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Macroscopic fibers self-assembled from recombinant miniature spider silk proteins
Department of Anatomy, Physiology, and Biochemistry, The Biomedical Centre, Swedish University of Agricultural Sciences, SE-751 23 Uppsala, Sweden.ORCID iD: 0000-0003-0140-419X
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2007 (English)In: Biomacromolecules, ISSN 1525-7797, E-ISSN 1526-4602, Vol. 8, no 5, p. 1695-1701Article in journal (Refereed) Published
Abstract [en]

Strength, elasticity, and biocompatibility make spider silk an attractive resource for the production of artificial biomaterials. Spider silk proteins, spidroins, contain hundreds of repeated poly alanine/glycine-rich blocks and are difficult to produce recombinantly in soluble form. Most previous attempts to produce artificial spider silk fibers have included solubilization steps in nonphysiological solvents. It is here demonstrated that a miniature spidroin from a protein in dragline silk of Euprosthenops australis can be produced in a soluble form in Escherichia coli when fused to a highly soluble protein partner. Although this miniature spidroin contains only four poly alanine/glycine-rich blocks followed by a C-terminal non-repetitive domain, meter-long fibers are spontaneously formed after proteolytic release of the fusion partner. The structure of the fibers is similar to that of dragline silks, and although self-assembled from recombinant proteins they are as strong as fibers spun from redissolved silk. Moreover, the fibers appear to be biocompatible because human tissue culture cells can grow on and attach to the fibers. These findings enable controlled production of high-performance biofibers at large scale under physiological conditions.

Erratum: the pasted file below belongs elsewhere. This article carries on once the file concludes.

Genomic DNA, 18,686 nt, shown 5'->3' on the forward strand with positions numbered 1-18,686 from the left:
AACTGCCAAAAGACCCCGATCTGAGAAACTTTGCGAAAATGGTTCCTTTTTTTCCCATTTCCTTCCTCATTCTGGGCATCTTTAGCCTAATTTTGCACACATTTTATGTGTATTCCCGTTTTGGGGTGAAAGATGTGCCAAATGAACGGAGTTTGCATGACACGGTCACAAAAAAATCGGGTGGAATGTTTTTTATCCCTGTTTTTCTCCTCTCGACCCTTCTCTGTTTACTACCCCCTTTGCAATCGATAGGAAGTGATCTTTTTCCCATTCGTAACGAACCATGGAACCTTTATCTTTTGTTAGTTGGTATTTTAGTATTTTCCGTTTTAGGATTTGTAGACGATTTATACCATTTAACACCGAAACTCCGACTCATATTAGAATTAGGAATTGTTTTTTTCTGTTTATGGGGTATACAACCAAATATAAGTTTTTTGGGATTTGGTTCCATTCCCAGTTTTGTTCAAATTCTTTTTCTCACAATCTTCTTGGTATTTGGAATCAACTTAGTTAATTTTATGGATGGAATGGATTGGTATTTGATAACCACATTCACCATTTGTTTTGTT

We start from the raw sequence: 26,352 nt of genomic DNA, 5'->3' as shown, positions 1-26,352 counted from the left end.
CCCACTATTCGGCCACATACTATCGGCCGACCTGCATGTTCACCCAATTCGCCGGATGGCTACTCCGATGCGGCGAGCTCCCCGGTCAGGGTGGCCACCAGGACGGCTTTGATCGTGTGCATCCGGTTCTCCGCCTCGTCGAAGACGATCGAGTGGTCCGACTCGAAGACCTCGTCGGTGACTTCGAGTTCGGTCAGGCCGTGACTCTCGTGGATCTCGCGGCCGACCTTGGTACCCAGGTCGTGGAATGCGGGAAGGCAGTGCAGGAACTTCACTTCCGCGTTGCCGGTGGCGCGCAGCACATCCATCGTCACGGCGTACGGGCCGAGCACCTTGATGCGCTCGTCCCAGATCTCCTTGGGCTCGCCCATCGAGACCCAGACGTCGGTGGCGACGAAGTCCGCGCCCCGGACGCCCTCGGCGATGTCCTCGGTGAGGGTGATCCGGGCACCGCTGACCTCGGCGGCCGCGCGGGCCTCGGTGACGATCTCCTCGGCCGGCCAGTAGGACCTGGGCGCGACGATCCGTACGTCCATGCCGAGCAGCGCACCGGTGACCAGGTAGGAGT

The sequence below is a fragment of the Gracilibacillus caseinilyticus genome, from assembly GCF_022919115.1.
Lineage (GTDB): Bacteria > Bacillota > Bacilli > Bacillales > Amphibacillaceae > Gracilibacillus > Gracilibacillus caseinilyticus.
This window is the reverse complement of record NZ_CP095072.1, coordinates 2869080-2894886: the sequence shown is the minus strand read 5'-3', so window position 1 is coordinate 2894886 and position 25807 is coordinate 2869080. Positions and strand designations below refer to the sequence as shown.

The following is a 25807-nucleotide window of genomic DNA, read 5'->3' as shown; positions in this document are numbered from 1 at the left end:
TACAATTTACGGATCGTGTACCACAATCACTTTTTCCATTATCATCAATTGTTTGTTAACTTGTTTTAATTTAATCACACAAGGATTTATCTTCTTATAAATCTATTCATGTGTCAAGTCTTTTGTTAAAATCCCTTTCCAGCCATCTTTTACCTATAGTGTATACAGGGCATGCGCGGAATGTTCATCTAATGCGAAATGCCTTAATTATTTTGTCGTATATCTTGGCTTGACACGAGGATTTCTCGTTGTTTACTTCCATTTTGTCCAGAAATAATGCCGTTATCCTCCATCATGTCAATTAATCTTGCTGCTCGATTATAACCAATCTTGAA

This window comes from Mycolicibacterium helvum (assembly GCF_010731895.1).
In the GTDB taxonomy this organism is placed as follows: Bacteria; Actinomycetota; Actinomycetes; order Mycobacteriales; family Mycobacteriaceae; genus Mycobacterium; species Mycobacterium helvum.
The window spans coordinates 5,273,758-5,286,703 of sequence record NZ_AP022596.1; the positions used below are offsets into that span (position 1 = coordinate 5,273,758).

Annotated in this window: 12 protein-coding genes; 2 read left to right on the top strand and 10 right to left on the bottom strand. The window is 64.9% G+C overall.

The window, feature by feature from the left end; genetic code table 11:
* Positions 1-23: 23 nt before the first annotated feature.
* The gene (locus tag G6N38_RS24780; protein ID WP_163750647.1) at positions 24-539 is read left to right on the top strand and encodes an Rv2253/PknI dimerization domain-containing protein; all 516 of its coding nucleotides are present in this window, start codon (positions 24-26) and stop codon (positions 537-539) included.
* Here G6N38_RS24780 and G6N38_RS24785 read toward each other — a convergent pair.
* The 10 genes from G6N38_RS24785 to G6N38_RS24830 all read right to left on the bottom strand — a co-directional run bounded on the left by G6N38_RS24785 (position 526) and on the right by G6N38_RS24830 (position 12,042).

Place, publisher, year, edition, pages
American Chemical Society (ACS), 2007. Vol. 8, no 5, p. 1695-1701
Keywords [en]
Animals, Arachnida/genetics/metabolism, Biocompatible Materials/chemistry/*metabolism, Escherichia coli/genetics, Fibroins/*biosynthesis/genetics/*ultrastructure, Molecular Sequence Data, Recombinant Proteins/*biosynthesis/chemistry/*ultrastructure, Solubility, Tensile Strength
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Biochemistry and Molecular Biology
Identifiers
URN: urn:nbn:se:kth:diva-250633DOI: 10.1021/bm070049yISI: 000246413600041PubMedID: 17402782Scopus ID: 2-s2.0-34249889559ISBN: 1525-7797 (Print) 1525-7797 (Linking) OAI: oai:DiVA.org:kth-250633DiVA, id: diva2:1310594
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QC 20190617

Available from: 2019-04-30 Created: 2019-04-30 Last updated: 2019-06-17Bibliographically approved

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